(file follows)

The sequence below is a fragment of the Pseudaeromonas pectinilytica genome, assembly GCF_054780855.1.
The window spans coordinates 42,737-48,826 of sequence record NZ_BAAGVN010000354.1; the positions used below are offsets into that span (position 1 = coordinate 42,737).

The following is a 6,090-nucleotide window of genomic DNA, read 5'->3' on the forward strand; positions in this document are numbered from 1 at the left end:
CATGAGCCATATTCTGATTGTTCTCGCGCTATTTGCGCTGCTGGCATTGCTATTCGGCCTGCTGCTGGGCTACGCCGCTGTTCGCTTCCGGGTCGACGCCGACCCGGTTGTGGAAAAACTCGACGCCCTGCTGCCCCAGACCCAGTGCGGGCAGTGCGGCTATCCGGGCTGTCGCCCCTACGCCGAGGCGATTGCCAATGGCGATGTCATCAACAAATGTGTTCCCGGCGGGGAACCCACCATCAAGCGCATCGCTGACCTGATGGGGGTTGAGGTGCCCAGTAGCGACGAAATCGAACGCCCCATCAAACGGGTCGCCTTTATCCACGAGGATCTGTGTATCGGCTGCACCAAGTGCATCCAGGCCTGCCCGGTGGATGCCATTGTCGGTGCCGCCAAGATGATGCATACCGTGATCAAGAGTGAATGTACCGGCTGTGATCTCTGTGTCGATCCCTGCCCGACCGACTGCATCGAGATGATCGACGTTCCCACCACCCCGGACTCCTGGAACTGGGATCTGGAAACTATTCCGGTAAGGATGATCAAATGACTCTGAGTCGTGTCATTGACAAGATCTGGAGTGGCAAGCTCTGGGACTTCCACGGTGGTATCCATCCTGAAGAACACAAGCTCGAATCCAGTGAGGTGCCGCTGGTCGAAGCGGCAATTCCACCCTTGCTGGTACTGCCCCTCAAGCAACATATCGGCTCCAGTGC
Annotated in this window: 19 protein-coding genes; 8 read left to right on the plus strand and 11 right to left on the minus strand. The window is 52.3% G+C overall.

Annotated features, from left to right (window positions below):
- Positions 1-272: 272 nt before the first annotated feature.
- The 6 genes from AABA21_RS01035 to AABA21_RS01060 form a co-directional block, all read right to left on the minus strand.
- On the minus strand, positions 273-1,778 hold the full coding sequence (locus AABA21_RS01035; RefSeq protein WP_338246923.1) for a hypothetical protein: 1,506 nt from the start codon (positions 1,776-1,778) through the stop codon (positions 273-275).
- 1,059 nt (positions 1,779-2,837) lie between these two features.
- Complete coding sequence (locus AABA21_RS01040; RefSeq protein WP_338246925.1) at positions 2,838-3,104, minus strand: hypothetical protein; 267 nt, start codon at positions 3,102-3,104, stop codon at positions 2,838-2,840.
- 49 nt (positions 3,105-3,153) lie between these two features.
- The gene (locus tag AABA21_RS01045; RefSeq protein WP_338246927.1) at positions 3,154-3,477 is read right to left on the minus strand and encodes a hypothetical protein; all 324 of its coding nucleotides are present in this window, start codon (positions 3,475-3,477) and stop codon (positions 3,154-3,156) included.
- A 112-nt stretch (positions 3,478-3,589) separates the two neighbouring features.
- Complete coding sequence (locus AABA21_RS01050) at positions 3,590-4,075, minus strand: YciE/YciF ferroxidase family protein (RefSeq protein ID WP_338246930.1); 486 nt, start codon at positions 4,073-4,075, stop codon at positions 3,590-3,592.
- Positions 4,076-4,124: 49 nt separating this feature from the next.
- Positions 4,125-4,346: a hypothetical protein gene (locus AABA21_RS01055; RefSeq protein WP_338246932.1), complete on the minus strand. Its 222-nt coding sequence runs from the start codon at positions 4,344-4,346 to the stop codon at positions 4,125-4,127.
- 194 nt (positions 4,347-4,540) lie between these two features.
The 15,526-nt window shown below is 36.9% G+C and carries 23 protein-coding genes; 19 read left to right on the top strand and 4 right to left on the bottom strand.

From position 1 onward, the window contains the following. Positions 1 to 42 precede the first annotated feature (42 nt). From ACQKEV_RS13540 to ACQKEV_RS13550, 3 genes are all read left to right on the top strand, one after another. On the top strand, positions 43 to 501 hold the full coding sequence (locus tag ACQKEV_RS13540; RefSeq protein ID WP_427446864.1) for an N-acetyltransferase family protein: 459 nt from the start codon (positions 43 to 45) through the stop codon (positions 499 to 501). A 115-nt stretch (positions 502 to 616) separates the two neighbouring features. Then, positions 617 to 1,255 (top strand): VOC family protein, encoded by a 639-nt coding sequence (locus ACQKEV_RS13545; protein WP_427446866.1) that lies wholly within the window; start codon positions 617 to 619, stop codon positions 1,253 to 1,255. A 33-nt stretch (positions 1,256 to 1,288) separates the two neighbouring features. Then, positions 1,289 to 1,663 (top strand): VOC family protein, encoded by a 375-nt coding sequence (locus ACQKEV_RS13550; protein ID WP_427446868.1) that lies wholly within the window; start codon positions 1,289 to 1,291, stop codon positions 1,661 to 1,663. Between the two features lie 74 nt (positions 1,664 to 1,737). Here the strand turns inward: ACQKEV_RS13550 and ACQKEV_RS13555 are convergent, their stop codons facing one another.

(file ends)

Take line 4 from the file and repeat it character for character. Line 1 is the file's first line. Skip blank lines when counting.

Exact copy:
CATGAGCCATATTCTGATTGTTCTCGCGCTATTTGCGCTGCTGGCATTGCTATTCGGCCTGCTGCTGGGCTACGCCGCTGTTCGCTTCCGGGTCGACGCCGACCCGGTTGTGGAAAAACTCGACGCCCTGCTGCCCCAGACCCAGTGCGGGCAGTGCGGCTATCCGGGCTGTCGCCCCTACGCCGAGGCGATTGCCAATGGCGATGTCATCAACAAATGTGTTCCCGGCGGGGAACCCACCATCAAGCGCATCGCTGACCTGATGGGGGTTGAGGTGCCCAGTAGCGACGAAATCGAACGCCCCATCAAACGGGTCGCCTTTATCCACGAGGATCTGTGTATCGGCTGCACCAAGTGCATCCAGGCCTGCCCGGTGGATGCCATTGTCGGTGCCGCCAAGATGATGCATACCGTGATCAAGAGTGAATGTACCGGCTGTGATCTCTGTGTCGATCCCTGCCCGACCGACTGCATCGAGATGATCGACGTTCCCACCACCCCGGACTCCTGGAACTGGGATCTGGAAACTATTCCGGTAAGGATGATCAAATGACTCTGAGTCGTGTCATTGACAAGATCTGGAGTGGCAAGCTCTGGGACTTCCACGGTGGTATCCATCCTGAAGAACACAAGCTCGAATCCAGTGAGGTGCCGCTGGTCGAAGCGGCAATTCCACCCTTGCTGGTACTGCCCCTCAAGCAACATATCGGCTCCAGTGC